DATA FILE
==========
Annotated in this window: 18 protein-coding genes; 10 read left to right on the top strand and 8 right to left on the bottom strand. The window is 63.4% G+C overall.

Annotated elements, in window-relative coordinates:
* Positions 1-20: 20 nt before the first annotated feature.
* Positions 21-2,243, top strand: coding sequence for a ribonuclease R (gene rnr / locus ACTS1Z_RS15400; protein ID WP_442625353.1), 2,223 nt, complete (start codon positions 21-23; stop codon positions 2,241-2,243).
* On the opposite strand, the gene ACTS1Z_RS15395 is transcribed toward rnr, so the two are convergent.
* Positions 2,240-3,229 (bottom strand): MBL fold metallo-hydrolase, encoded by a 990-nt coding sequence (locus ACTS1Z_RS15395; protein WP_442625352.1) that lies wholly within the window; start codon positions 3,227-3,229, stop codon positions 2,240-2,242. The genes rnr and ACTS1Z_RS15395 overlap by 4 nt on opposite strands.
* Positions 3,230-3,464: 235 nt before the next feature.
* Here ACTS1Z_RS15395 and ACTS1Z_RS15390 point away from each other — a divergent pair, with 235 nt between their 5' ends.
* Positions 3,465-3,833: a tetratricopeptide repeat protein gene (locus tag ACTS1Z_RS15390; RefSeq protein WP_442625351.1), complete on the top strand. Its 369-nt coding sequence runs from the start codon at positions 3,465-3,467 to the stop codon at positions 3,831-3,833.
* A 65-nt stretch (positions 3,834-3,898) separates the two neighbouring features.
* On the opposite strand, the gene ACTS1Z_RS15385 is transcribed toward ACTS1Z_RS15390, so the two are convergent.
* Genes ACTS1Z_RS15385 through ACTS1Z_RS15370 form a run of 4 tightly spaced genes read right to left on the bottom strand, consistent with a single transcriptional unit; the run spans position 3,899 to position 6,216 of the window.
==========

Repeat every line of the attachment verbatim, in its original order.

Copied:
Annotated in this window: 18 protein-coding genes; 10 read left to right on the top strand and 8 right to left on the bottom strand. The window is 63.4% G+C overall.

Annotated elements, in window-relative coordinates:
* Positions 1-20: 20 nt before the first annotated feature.
* Positions 21-2,243, top strand: coding sequence for a ribonuclease R (gene rnr / locus ACTS1Z_RS15400; protein ID WP_442625353.1), 2,223 nt, complete (start codon positions 21-23; stop codon positions 2,241-2,243).
* On the opposite strand, the gene ACTS1Z_RS15395 is transcribed toward rnr, so the two are convergent.
* Positions 2,240-3,229 (bottom strand): MBL fold metallo-hydrolase, encoded by a 990-nt coding sequence (locus ACTS1Z_RS15395; protein WP_442625352.1) that lies wholly within the window; start codon positions 3,227-3,229, stop codon positions 2,240-2,242. The genes rnr and ACTS1Z_RS15395 overlap by 4 nt on opposite strands.
* Positions 3,230-3,464: 235 nt before the next feature.
* Here ACTS1Z_RS15395 and ACTS1Z_RS15390 point away from each other — a divergent pair, with 235 nt between their 5' ends.
* Positions 3,465-3,833: a tetratricopeptide repeat protein gene (locus tag ACTS1Z_RS15390; RefSeq protein WP_442625351.1), complete on the top strand. Its 369-nt coding sequence runs from the start codon at positions 3,465-3,467 to the stop codon at positions 3,831-3,833.
* A 65-nt stretch (positions 3,834-3,898) separates the two neighbouring features.
* On the opposite strand, the gene ACTS1Z_RS15385 is transcribed toward ACTS1Z_RS15390, so the two are convergent.
* Genes ACTS1Z_RS15385 through ACTS1Z_RS15370 form a run of 4 tightly spaced genes read right to left on the bottom strand, consistent with a single transcriptional unit; the run spans position 3,899 to position 6,216 of the window.